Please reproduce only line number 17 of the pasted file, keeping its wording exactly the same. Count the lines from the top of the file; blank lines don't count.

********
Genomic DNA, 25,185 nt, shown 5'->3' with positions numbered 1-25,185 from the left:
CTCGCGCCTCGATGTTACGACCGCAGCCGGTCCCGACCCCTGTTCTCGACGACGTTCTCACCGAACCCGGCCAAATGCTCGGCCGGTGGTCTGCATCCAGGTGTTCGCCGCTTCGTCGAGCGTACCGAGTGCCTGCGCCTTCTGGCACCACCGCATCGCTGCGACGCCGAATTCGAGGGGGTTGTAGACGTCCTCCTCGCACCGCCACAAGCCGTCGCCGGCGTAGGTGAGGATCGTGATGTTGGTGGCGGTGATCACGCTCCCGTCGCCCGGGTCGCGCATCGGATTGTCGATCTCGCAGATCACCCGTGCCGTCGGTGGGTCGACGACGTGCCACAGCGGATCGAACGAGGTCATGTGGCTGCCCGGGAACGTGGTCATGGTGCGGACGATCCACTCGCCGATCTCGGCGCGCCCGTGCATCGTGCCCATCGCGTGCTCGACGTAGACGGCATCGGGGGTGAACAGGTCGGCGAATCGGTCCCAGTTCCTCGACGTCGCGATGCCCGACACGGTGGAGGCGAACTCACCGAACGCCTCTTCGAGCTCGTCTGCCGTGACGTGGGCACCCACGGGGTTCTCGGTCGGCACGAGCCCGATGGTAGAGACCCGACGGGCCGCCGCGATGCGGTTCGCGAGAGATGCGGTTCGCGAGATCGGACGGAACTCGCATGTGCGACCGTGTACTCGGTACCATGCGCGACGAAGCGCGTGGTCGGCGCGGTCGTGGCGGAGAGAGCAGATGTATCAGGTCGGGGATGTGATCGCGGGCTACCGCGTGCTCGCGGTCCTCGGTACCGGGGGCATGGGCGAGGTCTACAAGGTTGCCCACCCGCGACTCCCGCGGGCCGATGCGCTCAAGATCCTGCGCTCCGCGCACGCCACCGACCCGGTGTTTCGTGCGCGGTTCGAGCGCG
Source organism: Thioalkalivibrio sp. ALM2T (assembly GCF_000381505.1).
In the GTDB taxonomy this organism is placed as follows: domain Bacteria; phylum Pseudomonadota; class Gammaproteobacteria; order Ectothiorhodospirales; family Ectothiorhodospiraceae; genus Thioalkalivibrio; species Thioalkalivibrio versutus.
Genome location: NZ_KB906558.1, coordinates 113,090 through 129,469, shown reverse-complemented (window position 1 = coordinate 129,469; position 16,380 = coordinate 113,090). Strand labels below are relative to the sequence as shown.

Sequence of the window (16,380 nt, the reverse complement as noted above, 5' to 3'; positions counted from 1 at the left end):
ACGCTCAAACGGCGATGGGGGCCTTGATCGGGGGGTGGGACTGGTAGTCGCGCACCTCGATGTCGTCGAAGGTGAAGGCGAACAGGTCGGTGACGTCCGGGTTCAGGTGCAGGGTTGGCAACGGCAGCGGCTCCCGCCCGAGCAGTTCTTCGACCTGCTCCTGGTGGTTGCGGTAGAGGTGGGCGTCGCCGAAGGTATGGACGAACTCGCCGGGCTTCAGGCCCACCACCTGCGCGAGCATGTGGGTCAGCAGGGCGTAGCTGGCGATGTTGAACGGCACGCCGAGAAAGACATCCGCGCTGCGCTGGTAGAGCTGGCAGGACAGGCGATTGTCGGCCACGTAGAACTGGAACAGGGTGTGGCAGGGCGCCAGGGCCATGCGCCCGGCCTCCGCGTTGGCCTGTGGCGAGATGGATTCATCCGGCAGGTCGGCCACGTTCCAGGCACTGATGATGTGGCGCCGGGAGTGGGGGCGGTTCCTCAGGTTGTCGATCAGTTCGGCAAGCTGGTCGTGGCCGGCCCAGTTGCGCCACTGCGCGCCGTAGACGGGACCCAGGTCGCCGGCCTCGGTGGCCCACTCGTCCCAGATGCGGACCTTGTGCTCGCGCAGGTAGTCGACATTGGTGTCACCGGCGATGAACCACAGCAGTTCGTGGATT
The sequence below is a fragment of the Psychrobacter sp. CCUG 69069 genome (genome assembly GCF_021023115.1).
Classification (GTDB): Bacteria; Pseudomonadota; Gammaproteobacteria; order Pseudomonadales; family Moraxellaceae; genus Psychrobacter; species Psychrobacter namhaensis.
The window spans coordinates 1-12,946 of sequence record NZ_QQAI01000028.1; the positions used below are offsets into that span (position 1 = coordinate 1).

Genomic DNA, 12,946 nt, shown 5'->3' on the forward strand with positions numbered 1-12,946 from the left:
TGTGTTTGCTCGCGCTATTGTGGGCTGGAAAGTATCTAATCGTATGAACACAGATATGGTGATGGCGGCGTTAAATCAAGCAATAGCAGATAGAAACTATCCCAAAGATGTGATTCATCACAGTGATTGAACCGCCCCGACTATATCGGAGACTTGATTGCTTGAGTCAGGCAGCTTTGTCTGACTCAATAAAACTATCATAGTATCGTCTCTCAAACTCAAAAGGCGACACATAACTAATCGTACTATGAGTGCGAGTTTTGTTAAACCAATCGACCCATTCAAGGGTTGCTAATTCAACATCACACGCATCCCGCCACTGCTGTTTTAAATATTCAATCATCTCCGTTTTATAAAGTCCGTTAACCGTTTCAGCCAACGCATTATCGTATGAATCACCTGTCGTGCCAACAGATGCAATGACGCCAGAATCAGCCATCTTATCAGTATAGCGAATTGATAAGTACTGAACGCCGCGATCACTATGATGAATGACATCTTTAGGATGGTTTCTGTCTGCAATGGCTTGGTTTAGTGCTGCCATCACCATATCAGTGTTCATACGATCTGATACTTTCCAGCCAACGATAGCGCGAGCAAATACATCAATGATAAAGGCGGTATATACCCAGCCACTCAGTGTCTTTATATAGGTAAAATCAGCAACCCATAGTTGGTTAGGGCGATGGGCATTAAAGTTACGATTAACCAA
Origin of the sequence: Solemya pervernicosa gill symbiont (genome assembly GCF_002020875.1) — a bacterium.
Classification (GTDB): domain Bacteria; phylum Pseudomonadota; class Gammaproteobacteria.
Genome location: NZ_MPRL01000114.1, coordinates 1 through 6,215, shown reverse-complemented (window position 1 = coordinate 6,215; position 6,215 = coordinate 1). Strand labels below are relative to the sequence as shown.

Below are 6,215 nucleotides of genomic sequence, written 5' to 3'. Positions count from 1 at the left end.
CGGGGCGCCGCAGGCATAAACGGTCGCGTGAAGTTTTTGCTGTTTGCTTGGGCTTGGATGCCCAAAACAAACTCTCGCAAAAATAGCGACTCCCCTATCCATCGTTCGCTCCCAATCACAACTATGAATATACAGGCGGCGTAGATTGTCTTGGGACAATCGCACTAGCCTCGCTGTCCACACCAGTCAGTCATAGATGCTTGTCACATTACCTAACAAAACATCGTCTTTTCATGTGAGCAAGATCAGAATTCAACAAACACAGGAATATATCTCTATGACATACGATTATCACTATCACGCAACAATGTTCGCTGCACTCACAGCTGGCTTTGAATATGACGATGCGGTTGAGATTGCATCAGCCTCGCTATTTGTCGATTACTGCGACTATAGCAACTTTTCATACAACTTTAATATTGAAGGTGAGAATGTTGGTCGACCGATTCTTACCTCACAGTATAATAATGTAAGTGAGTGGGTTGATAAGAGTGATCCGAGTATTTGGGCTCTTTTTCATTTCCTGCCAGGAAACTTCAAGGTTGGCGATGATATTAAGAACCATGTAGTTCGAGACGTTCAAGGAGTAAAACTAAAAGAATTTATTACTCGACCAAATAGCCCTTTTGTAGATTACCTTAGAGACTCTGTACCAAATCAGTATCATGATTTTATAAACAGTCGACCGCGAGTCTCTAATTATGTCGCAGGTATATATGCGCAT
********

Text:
CGGGGCGCCGCAGGCATAAACGGTCGCGTGAAGTTTTTGCTGTTTGCTTGGGCTTGGATGCCCAAAACAAACTCTCGCAAAAATAGCGACTCCCCTATCCATCGTTCGCTCCCAATCACAACTATGAATATACAGGCGGCGTAGATTGTCTTGGGACAATCGCACTAGCCTCGCTGTCCACACCAGTCAGTCATAGATGCTTGTCACATTACCTAACAAAACATCGTCTTTTCATGTGAGCAAGATCAGAATTCAACAAACACAGGAATATATCTCTATGACATACGATTATCACTATCACGCAACAATGTTCGCTGCACTCACAGCTGGCTTTGAATATGACGATGCGGTTGAGATTGCATCAGCCTCGCTATTTGTCGATTACTGCGACTATAGCAACTTTTCATACAACTTTAATATTGAAGGTGAGAATGTTGGTCGACCGATTCTTACCTCACAGTATAATAATGTAAGTGAGTGGGTTGATAAGAGTGATCCGAGTATTTGGGCTCTTTTTCATTTCCTGCCAGGAAACTTCAAGGTTGGCGATGATATTAAGAACCATGTAGTTCGAGACGTTCAAGGAGTAAAACTAAAAGAATTTATTACTCGACCAAATAGCCCTTTTGTAGATTACCTTAGAGACTCTGTACCAAATCAGTATCATGATTTTATAAACAGTCGACCGCGAGTCTCTAATTATGTCGCAGGTATATATGCGCAT